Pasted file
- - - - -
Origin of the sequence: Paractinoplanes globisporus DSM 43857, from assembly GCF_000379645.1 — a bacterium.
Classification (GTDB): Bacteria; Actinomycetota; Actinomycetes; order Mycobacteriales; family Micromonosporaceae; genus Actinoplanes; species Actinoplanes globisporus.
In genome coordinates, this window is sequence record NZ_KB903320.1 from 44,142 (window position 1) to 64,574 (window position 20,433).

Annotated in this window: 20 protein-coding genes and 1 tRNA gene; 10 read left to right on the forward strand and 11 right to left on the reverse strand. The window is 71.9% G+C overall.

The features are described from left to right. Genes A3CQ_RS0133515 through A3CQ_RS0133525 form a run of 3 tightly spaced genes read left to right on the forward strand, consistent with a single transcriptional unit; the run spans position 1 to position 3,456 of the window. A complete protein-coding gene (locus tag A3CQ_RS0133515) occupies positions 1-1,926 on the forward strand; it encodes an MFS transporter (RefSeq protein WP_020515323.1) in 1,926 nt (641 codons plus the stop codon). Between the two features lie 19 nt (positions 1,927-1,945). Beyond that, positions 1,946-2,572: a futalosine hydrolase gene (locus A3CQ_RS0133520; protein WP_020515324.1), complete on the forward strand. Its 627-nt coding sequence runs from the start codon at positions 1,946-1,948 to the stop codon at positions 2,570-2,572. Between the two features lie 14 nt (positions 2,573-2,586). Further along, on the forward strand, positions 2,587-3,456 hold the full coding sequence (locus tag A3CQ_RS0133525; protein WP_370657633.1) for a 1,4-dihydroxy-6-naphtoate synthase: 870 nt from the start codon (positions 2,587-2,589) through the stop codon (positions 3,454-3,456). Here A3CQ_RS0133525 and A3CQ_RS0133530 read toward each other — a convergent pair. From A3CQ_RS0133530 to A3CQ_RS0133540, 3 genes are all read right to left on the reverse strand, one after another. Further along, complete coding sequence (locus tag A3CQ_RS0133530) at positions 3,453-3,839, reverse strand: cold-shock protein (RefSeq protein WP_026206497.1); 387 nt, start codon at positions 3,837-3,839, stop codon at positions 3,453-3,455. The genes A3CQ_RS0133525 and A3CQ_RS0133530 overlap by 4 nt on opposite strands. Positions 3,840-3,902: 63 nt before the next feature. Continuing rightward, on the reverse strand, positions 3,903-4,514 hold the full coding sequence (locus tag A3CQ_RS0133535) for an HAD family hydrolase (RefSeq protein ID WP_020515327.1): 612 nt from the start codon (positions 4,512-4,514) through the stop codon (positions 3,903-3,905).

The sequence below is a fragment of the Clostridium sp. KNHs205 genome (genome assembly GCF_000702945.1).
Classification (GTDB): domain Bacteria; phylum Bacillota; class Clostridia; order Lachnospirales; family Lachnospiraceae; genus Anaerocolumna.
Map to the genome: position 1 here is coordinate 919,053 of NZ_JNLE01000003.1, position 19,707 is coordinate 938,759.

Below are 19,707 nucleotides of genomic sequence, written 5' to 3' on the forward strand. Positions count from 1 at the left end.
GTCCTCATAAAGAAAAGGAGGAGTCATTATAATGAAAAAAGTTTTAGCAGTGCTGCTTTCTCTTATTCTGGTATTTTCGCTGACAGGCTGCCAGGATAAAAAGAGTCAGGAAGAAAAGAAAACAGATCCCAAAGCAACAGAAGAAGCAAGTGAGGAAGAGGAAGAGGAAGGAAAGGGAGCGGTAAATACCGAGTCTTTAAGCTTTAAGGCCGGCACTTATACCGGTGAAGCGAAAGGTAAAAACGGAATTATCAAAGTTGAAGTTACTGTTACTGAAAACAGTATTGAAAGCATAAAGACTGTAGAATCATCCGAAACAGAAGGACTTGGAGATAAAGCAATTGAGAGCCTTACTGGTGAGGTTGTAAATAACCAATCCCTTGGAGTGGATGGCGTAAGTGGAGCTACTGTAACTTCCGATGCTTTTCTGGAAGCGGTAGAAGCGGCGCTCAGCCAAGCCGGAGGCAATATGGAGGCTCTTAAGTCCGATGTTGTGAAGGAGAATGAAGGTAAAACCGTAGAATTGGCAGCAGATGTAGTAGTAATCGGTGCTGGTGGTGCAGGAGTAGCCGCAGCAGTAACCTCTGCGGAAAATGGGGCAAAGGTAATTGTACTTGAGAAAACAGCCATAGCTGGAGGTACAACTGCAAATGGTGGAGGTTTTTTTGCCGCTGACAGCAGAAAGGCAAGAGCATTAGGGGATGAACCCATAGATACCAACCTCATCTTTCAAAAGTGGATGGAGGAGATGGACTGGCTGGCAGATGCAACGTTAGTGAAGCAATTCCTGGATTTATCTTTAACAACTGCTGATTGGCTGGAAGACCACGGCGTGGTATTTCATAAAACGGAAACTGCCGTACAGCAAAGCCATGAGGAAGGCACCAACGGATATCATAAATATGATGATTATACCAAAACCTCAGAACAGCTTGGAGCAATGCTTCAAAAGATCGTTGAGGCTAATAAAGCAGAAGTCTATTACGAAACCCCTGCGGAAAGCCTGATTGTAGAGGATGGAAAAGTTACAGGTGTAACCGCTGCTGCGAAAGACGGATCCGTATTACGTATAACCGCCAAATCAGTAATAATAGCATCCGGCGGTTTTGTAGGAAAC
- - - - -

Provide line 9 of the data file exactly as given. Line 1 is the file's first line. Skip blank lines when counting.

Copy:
Below are 19,707 nucleotides of genomic sequence, written 5' to 3' on the forward strand. Positions count from 1 at the left end.